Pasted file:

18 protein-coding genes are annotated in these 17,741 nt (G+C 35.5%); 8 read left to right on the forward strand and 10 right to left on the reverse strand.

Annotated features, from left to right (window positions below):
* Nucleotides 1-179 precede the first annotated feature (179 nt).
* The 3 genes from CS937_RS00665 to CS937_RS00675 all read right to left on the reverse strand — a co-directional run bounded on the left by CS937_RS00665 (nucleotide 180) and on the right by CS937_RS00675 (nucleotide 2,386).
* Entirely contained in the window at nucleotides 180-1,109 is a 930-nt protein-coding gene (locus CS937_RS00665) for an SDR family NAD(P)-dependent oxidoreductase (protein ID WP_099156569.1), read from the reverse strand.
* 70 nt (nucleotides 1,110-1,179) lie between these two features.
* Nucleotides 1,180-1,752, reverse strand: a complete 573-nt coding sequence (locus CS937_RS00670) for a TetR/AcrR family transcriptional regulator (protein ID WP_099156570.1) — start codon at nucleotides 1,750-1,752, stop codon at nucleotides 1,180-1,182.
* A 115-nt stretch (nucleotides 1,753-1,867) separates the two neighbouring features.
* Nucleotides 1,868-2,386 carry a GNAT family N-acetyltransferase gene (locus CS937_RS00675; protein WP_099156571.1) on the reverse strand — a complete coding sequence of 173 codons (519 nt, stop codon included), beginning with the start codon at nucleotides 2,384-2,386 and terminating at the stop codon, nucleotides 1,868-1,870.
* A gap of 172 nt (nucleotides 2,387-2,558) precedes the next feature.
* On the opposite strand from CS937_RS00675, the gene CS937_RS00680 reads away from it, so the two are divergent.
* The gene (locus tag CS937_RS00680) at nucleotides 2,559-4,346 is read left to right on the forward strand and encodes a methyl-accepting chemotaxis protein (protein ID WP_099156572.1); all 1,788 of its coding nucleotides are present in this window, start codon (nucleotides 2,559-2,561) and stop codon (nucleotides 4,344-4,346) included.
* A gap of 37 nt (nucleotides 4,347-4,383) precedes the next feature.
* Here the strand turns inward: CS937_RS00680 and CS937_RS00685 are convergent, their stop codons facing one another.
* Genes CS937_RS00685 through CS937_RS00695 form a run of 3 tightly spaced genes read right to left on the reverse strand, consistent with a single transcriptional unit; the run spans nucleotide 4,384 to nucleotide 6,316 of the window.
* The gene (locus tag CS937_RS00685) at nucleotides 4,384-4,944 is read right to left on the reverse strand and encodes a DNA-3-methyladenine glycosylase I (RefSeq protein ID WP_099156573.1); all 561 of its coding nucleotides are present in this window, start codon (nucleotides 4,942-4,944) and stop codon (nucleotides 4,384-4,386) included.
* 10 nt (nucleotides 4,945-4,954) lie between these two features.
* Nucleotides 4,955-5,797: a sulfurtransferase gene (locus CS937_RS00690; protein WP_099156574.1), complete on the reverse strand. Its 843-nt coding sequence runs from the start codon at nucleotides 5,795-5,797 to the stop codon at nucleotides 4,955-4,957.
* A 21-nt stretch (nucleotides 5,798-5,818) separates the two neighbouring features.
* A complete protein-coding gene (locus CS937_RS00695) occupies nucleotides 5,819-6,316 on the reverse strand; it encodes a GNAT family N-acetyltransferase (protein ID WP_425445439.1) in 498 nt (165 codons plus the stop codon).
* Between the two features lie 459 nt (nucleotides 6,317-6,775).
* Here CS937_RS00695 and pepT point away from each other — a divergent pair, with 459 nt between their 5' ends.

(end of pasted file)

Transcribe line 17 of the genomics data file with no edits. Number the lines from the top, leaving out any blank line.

* 10 nt (nucleotides 4,945-4,954) lie between these two features.